Friday, November 26, 2010

What We Await is a New Heavens and a New Earth (2 Peter 3:13)

When Christians talk about eternal life, they usually, almost without exception, describe it as "going to heaven." The notion of eternal life as, "going to heaven" conjures up images of myriads upon myriads of saints and angles gathered in the midst of the glory of God and singing God's praises. As comforting as this image may be, it may not be very compelling in stimulating and mobilizing our faith to work towards the full-flourishing of God's Reign in this world and in this life. Furthermore, the notion of eternal life consisting of heaven alone is not even very accurate given the scriptural testimony of what lies ahead.

Today's first reading for Mass from the Book of Revelation gives a fuller account of our eternal destiny. It describes eternal life in terms of, "a New Heavens and a New Earth." This metaphor was not an invention of the author of Revelations, it has ancient Old Testament roots and can also be found in one other place in the New Testament. The New Heavens and New Earth is first mentioned in the Old Testament Book of the Prophet Isaiah, 65:17: "see I will create a new heavens and a new earth, the former things will not be remembered, nor will they come to mind." This metaphor is mentioned in the New Testament in 2 Peter 3:13: "but in keeping with his promise, what we await is a new heavens and a new earth, where righteousness dwells."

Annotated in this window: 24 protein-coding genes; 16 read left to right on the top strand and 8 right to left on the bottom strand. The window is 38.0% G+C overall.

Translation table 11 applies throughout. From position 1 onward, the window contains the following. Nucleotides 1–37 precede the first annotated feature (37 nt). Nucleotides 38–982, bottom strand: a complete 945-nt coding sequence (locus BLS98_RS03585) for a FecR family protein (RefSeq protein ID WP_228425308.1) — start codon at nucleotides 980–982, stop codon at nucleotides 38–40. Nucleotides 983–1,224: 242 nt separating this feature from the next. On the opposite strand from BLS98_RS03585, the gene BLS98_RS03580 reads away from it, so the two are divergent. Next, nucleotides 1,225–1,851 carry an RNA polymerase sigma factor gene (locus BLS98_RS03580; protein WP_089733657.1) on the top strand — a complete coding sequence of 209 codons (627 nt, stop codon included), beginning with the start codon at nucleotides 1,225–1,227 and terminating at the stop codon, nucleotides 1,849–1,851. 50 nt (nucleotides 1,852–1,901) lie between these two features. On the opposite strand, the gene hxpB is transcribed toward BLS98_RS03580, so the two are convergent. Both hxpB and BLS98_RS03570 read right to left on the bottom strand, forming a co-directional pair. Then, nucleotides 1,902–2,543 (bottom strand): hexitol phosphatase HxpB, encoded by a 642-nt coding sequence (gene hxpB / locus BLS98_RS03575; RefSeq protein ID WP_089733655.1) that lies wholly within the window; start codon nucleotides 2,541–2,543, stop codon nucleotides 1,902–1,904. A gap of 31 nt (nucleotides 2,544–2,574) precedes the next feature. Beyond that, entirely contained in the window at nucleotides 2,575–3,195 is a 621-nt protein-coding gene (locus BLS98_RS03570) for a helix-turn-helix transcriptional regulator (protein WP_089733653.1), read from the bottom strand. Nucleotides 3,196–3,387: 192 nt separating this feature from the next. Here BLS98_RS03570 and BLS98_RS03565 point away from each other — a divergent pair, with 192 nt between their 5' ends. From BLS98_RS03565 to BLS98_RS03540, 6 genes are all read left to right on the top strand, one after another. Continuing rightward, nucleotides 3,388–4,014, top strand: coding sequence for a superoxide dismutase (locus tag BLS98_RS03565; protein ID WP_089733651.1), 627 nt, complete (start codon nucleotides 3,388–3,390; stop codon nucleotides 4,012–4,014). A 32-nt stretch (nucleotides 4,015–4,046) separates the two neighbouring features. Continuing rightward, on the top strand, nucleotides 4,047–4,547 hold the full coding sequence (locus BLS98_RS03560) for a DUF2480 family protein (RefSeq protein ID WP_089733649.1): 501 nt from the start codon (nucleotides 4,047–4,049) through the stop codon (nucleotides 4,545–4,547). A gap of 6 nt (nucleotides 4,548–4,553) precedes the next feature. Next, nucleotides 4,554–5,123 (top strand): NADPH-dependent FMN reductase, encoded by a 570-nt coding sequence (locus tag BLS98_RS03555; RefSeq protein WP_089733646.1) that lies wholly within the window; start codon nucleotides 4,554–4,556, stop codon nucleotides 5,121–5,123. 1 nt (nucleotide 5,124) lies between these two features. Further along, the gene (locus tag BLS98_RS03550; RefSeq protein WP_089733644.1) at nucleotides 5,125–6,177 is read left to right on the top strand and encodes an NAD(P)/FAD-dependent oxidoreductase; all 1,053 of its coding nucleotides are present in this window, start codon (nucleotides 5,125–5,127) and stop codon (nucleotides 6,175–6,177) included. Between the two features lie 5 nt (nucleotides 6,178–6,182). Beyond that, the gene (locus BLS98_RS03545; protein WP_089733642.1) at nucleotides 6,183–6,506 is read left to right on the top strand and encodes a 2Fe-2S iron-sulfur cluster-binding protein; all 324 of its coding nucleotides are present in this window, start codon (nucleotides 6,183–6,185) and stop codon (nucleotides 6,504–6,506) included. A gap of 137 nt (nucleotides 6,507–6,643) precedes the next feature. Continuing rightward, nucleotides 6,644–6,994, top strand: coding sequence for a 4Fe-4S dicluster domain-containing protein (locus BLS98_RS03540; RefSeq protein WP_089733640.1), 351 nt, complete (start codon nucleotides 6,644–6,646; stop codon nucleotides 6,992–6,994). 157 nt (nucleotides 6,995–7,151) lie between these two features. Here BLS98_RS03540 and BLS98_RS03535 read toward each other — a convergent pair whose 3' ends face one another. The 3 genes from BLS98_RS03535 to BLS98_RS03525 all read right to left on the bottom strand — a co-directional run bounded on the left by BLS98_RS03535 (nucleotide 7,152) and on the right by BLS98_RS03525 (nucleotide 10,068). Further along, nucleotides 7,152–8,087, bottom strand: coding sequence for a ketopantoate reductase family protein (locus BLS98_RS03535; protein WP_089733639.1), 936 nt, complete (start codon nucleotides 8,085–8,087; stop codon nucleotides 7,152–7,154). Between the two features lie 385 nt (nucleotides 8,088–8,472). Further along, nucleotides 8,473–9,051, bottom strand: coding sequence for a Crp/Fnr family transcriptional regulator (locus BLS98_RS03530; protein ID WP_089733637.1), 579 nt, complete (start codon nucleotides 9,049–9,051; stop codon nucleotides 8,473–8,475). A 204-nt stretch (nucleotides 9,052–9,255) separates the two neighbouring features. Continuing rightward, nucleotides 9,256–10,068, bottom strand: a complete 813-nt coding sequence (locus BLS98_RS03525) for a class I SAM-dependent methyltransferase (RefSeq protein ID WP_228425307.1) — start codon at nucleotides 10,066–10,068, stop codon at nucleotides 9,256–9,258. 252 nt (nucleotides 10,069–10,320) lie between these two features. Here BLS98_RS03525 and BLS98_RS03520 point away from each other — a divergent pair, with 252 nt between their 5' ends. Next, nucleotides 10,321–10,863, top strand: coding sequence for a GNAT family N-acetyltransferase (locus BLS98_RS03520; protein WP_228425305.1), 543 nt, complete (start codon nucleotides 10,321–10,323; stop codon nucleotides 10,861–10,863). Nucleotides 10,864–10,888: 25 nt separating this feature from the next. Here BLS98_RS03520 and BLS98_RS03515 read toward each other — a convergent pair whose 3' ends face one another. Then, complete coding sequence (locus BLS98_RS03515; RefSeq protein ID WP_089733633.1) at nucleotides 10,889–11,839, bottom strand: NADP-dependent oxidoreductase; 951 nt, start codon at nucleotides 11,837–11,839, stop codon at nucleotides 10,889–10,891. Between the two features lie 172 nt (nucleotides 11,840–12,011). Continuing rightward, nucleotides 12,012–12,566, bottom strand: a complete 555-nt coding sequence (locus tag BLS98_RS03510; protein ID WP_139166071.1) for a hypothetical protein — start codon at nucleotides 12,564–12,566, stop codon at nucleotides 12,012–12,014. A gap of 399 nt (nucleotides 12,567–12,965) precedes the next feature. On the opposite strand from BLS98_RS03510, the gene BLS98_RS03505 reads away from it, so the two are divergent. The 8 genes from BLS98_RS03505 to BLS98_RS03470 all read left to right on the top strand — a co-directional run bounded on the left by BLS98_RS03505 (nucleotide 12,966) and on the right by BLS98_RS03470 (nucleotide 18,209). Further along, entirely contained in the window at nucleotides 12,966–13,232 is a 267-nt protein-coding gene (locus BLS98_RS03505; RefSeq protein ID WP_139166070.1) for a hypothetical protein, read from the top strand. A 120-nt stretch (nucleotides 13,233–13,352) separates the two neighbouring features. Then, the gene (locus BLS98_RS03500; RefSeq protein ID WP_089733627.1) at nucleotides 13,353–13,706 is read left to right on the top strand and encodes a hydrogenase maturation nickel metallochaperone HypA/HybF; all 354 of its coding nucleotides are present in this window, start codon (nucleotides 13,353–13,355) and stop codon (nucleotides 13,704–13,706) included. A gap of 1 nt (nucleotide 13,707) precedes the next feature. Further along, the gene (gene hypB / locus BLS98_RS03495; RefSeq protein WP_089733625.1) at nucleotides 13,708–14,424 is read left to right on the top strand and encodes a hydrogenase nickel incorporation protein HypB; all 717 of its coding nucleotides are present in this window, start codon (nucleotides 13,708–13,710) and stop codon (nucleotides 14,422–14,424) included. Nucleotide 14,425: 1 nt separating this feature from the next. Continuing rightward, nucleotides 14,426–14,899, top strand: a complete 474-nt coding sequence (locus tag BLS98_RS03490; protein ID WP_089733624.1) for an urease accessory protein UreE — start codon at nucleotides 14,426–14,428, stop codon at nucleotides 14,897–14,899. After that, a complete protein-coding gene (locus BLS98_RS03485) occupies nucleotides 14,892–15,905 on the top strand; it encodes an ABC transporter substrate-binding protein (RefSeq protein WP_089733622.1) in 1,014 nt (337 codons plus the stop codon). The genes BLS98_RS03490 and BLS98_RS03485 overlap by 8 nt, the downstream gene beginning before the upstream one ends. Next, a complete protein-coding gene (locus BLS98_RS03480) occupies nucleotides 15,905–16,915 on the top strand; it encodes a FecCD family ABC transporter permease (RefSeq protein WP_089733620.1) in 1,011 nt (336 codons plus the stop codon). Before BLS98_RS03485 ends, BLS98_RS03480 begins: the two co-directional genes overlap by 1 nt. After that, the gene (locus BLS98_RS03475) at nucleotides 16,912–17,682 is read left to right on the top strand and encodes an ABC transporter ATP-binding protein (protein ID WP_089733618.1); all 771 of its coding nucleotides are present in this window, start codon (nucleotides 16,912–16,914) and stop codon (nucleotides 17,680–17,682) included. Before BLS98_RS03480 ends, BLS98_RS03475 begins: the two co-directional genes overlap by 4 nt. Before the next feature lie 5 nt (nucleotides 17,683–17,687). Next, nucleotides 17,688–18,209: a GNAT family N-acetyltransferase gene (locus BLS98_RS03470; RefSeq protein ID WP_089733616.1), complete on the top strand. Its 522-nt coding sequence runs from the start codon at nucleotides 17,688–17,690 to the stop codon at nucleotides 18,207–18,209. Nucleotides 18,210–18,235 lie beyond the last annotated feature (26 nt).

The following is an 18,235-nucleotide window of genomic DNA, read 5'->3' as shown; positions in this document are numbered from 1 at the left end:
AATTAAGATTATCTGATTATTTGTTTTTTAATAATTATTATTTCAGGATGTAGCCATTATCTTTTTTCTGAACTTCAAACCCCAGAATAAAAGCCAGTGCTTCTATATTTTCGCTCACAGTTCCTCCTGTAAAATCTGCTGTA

To stress the importance of this metaphor in terms of it's weighty implications for the way we imagine eternal life, the Catechism of the Catholic Church has an entire section devoted to elaborating on the New Heavens and New Earth (see Part One of, "The Profession of Faith", Article 12, "I Believe in Everlasting Life," section VI, "The Hope of The New Heaven and the New Earth). This section begins with the statement: "At the end of time, The Kingdom of God will come in its fullness. After the universal judgment, the righteous will reign for ever with Christ, glorified in body and soul. The universe itself will be renewed.

What are the "weighty" implications of the notion that our eternal destiny consists not merely in "going to heaven" but going to "the new heavens and new earth?" One of the implications is that this metaphor provides a compelling incentive for living on the earth and in the world in a mode of great care for the earth and great concern for the world. It implies having a robust vision of the earth and world that is to come and working to sow the seeds of the righteousness and justice that are destined to come to full maturity. Finally, the metaphor of the New Heavens and New Earth means that the physical, embodied aspect of existence has an eternal destiny in the heart of God. This is, in part, what we celebrate at Christmas: the fact that "God so loved the world that he sent his only Son" (John 3:16). Pat, TOR